Henry VII (Welsh: Harri Tudur; 28 January 1457 – 21 April 1509) was the King of England and Lord of Ireland from his seizure of the crown on 22 August 1485 to his death. He was the first monarch of the House of Tudor.
Henry attained the throne when his forces defeated King Richard III at the Battle of Bosworth Field, the culmination of the Wars of the Roses. He was the last king of England to win his throne on the field of battle. He cemented his claim by marrying Elizabeth of York, daughter of Richard's brother Edward IV. Henry was successful in restoring the power and stability of the English monarchy after the civil war.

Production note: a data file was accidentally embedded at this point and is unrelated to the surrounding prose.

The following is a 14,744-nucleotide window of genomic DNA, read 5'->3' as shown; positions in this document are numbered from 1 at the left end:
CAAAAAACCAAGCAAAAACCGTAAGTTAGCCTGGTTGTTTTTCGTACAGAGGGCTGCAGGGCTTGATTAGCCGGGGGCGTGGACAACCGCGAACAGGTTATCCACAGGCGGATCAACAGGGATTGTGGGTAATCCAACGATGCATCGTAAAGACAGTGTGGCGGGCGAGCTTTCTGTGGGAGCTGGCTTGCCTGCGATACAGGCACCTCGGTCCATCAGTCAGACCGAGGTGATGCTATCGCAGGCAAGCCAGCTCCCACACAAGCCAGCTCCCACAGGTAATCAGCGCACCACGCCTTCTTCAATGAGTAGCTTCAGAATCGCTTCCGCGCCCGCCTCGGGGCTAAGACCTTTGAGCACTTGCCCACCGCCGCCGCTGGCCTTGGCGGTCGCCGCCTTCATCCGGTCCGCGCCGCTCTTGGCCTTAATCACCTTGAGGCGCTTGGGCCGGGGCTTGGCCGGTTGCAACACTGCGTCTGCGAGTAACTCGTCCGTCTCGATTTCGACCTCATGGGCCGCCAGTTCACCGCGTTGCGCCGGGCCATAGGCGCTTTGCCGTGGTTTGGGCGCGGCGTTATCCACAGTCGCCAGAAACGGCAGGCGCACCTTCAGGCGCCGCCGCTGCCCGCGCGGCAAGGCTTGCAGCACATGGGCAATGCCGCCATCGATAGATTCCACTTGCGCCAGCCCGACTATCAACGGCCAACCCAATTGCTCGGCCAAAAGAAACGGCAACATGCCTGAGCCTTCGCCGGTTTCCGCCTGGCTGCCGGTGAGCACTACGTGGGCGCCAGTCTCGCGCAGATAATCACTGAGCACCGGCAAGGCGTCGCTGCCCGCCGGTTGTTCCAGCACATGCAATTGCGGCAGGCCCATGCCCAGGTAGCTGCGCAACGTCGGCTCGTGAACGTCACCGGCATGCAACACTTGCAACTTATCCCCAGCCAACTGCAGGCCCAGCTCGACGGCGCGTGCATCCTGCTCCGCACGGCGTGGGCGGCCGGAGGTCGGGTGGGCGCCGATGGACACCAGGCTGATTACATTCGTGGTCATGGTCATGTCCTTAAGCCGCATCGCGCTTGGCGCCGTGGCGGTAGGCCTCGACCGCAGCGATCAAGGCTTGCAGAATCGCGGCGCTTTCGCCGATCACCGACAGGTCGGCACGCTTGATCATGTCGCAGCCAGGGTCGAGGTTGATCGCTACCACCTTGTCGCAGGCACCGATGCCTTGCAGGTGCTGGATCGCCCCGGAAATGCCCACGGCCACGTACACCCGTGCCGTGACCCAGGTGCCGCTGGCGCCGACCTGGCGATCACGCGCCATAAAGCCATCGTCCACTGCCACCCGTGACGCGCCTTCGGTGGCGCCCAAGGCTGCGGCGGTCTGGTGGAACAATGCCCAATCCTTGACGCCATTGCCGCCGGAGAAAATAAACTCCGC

Henry is credited with a number of administrative, economic and diplomatic initiatives. His supportive policy toward England's wool industry and his standoff with the Low Countries had long-lasting benefit to the whole English economy. He paid very close attention to detail, and instead of spending lavishly he concentrated on raising new revenues. New taxes stabilised the government's finances, although a commission after his death found widespread abuses in the tax collection process. After a reign of nearly 24 years, he was peacefully succeeded by his son, Henry VIII.